James Turrell Installation So Intense Viewers Must Sign A Waiver
A new retrospective exhibition of the American artist James Turrell (born 1943) at the National Gallery of Australia is so intense that visitors will be asked to sign a waiver, before viewing one of the installations. This Saturday, the work opens to the public which includes some extremely complex constructions. The highlight is titled Bindu shards, and visitors only with a premium ticket can enter the artwork if they sign a waiver. Turrell describes the work as "behind the eyes light”.This is not for anyone with epilepsy, a pacemaker or claustrophobic sufferers. "It's quite an emotional work I would say, and one that I hope would have you thinking about your relationship to light," Turrell said at the launch.
The 72-year-old, was Born May 6, 1943 in Los Angeles, California. Graduated Pasadena High School, 1961. BA Psychology, Pomona College, 1965. Art Graduate Studies, University of California, Irvine, 1965-1966. MA Art, Claremont Graduate School, 1973. For over half a century, the American artist James Turrell has worked directly with light and space to create artworks that engage viewers with the limits and wonder of human perception. Turrell, an avid pilot who has logged over twelve thousand hours flying, considers the sky as his studio, material and canvas. New Yorker critic Calvin Tompkins writes, “His work is not about light, or a record of light; it is light — the physical presence of light made manifest in sensory form.”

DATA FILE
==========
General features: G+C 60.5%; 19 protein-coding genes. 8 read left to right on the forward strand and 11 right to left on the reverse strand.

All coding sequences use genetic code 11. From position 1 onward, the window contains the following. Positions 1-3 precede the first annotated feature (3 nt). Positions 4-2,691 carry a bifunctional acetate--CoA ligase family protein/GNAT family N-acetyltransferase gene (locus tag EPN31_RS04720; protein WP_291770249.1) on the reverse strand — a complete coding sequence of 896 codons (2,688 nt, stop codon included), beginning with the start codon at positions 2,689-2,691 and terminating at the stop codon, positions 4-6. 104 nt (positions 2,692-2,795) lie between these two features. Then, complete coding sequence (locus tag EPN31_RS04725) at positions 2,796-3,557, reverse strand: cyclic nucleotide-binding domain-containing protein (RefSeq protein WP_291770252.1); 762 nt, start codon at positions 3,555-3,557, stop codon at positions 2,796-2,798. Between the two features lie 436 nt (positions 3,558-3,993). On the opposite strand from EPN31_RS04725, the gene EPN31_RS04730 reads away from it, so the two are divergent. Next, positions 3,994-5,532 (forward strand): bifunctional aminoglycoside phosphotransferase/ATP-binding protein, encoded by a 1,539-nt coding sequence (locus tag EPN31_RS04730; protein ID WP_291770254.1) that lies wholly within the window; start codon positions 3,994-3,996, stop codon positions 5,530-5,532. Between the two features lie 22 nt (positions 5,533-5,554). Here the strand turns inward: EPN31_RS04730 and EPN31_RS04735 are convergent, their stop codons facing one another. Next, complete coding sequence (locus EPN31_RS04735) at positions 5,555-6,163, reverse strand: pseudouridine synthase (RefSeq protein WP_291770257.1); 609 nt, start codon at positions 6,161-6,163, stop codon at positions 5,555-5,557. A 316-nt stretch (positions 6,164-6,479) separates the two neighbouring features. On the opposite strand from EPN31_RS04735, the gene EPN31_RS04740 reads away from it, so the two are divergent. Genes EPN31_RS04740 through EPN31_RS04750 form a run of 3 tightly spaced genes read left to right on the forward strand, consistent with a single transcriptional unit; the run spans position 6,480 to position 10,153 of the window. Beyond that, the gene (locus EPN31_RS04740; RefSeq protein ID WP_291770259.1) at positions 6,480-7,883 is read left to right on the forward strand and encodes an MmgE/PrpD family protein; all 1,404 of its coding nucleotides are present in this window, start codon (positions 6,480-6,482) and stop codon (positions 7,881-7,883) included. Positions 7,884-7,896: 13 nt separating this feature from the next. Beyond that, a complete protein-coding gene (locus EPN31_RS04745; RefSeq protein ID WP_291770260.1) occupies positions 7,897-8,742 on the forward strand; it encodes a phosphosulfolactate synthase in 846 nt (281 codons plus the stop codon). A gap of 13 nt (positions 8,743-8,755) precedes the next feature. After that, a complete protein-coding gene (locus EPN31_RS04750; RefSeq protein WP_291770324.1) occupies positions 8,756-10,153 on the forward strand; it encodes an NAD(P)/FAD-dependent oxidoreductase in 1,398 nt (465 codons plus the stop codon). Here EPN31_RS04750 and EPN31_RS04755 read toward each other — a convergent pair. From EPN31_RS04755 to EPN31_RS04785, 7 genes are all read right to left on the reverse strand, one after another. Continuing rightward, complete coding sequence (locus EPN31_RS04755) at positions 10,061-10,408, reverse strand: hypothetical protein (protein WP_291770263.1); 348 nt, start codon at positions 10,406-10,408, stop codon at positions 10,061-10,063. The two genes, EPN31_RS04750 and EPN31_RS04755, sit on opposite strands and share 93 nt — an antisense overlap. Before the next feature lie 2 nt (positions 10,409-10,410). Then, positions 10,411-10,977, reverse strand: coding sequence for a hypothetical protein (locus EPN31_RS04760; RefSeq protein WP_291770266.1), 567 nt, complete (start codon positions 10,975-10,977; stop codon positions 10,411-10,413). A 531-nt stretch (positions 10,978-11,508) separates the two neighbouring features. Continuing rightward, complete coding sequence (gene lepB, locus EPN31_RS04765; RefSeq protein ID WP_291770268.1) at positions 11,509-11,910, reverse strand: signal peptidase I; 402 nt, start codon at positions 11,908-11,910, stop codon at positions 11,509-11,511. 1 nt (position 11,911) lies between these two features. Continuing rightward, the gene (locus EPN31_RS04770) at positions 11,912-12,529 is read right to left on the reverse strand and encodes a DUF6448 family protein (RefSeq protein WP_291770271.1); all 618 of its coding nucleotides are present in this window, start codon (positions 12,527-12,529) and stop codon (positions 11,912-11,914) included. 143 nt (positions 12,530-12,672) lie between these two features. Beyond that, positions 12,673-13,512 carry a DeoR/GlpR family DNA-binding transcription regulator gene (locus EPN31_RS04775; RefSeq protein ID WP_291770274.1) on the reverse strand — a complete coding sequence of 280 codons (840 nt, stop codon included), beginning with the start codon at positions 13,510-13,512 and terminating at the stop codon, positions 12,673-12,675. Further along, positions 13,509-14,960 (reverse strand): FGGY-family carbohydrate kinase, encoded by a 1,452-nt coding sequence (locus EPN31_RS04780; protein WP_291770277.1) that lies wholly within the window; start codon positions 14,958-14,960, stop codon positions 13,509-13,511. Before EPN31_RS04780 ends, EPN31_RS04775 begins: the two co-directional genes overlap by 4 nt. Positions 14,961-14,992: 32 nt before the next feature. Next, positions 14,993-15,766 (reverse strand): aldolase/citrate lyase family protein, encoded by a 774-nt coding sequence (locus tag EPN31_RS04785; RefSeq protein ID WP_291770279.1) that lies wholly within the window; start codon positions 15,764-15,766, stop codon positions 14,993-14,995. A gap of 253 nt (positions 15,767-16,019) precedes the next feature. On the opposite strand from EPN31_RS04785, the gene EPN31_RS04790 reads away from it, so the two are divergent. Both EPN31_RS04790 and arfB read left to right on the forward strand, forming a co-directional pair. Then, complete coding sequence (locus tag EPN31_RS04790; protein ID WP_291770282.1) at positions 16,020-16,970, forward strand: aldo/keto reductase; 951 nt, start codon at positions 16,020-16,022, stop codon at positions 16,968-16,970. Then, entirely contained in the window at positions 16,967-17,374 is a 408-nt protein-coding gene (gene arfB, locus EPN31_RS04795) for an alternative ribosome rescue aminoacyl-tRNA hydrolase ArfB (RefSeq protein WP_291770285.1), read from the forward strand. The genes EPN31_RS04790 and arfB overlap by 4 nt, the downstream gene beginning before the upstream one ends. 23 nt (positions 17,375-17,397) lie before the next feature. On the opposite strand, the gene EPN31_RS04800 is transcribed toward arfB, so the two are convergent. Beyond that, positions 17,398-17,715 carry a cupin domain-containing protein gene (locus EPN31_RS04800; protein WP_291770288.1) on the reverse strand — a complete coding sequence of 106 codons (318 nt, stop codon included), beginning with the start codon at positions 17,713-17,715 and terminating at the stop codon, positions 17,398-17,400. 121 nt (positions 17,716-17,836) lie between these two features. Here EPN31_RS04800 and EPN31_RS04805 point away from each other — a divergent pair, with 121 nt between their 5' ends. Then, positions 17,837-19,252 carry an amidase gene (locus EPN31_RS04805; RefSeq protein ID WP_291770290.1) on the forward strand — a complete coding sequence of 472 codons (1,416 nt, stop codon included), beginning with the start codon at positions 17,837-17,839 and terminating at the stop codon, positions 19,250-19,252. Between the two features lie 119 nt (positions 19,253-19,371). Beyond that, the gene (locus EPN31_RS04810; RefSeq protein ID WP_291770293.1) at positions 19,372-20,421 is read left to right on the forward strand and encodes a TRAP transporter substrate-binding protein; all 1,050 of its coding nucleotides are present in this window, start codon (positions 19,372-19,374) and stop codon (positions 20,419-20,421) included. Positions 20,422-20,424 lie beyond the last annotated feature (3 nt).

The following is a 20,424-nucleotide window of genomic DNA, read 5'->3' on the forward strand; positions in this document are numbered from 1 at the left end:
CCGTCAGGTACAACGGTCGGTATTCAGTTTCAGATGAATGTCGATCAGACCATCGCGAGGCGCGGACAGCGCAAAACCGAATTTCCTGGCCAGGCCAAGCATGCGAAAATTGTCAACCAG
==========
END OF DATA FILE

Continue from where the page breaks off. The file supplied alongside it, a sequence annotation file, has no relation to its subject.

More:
Informed by his training in perceptual psychology and a childhood fascination with light, Turrell began experimenting with light as a medium in southern California in the mid-1960's. The Pasadena Art Museum mounted a one-man show of his Projection Pieces, created with high-intensity projectors and precisely modified spaces, in 1967. Mendota Stoppages, a series of light works created and exhibited in his Santa Monica studio, paired Projection Pieces with structural cuts in the building, creating apertures open to the light outside. These investigations aligning and mixing interior and exterior, formed the groundwork for the open sky spaces found in his later Skyspace, Tunnel and Crater artworks.